David: Plato's Cave. The philosophers and scientists love telling us about Plato's Cave.
BO: Why? It's such a great, great story.
Ard: Do you want to tell us that story?
BO: Well there are many sides to the story. I want to know why they like the story first.
David: Well it's this sense that people like Roger Penrose particularly, or Greg Chaitin, the mathematicians, they say, ‘Look, there are the truths, there are things which are just absolutely true. Just because we can't see them, doesn't mean they're not there. We've just got to not get fooled by thinking that there’s just the flickering images we're seeing on the wall. That is to limit your imagination.’ And that's why they tell it.
BO: Shall I tell the story? Okay. My telling of the story is, of course, going to be imperfect. I think every storyteller… It's the beauty of story that we bend it a little bit in accordance with how we’re perceiving the world in that particular moment.
Anyway, these people have been in this cave. Let's think of them as prisoners, or they they've been in this cave for a while. The light comes from behind them, and they're in this cave in such a way that they can only see in the cave and see the images passing by on the cave wall.
And one of the things that I think people have taken from it is a great question of illusion and reality. The things that we're seeing, that they're seeing on the cave wall, is that truth? That's what you're saying. Or is that which creates the shadows, is that truth?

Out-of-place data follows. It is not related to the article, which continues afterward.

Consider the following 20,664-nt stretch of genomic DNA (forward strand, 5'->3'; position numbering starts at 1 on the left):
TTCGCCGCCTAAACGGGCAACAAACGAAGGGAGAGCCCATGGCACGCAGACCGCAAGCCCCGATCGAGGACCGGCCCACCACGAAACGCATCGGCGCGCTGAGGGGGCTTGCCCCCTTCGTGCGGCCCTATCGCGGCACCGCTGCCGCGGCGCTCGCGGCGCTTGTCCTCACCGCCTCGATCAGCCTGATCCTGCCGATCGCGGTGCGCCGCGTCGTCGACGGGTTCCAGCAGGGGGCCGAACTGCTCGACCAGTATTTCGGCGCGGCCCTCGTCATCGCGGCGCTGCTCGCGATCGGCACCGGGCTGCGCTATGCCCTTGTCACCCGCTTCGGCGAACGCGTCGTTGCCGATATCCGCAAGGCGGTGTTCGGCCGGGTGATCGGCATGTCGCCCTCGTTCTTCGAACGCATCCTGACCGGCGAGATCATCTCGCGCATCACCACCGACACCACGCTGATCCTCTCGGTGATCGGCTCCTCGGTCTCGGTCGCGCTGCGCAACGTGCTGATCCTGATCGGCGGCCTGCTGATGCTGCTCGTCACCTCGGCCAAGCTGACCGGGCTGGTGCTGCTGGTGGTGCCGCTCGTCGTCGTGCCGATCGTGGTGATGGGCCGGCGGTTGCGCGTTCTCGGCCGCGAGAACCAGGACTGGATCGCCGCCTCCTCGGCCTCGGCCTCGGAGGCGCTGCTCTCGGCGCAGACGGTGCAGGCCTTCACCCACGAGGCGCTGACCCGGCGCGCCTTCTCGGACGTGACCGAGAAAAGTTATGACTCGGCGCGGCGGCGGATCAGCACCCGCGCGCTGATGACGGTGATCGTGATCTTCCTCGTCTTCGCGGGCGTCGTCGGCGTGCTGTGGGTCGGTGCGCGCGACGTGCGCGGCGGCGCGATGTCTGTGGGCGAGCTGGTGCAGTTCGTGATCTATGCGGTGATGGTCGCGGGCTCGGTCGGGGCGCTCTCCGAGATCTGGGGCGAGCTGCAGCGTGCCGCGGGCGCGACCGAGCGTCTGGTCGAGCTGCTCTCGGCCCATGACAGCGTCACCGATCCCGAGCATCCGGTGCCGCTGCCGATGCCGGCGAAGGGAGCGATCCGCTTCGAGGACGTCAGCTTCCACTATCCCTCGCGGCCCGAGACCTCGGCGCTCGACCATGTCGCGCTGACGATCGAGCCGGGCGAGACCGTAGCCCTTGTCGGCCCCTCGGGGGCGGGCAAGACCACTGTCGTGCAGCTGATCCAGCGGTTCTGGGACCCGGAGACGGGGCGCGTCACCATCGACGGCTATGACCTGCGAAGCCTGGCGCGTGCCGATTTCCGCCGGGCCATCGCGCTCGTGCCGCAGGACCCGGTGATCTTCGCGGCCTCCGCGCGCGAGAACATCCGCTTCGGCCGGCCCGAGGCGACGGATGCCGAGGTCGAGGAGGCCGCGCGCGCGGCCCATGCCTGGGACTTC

David: And what do you think of it? What does it say to you?
BO: I think it's one of the greatest stories, and it's a story rich with truth. It's one of those stories incredibly soaked in the truth of life, because that's what we do: we're constantly looking at things and taking them for absolutes. I think the story is one of the great… it is an allegory. It is an allegory of knowledge, but I think it's also an allegory of perception. And I think it's also an allegory of ultimate truths. And I think this allegory tells us that, actually, we can't know ultimate truth. We, in our mortal condition, at best can deduce what that is like from what we're seeing on the cave walls.
David: Yeah, that's what science says it does.
BO: If we were to turn round and walk out into what is creating that reality – what's creating the shadows on the wall – we now have to leave all of the orders of knowledge as we know it and enter into the orders of enlightenment of higher kinds of spiritual ecstasy, visionary states: things that don't belong to the conversation of science. And yet, at the same time, how is it strange that some of the great scientists were visionaries themselves?
Ard: And do you think in Plato's Cave we're looking at these shadows, and so that's all we see, and they can be distorted? Do you think that people find that sometimes a frightening thought? That all they are seeing are the shadows? Or do you think that people, maybe, sometimes also think that the shadows are all that there is?
BO: I think we have come to think that that is all there is. And I think atheism, at its worst, tells us that that is all there is, because you can see it. I mean, one of the great arguments of atheism keeps coming back to: ‘I can't see it. There's no evidence for it. I can't touch it.’ It goes back to evidence, and once we start to deal only with evidence, we're talking about shadows on the wall. We can see them; we can't see what's causing it. We can't deal with the source of the images on the wall. Evidence ends up being its own limitation.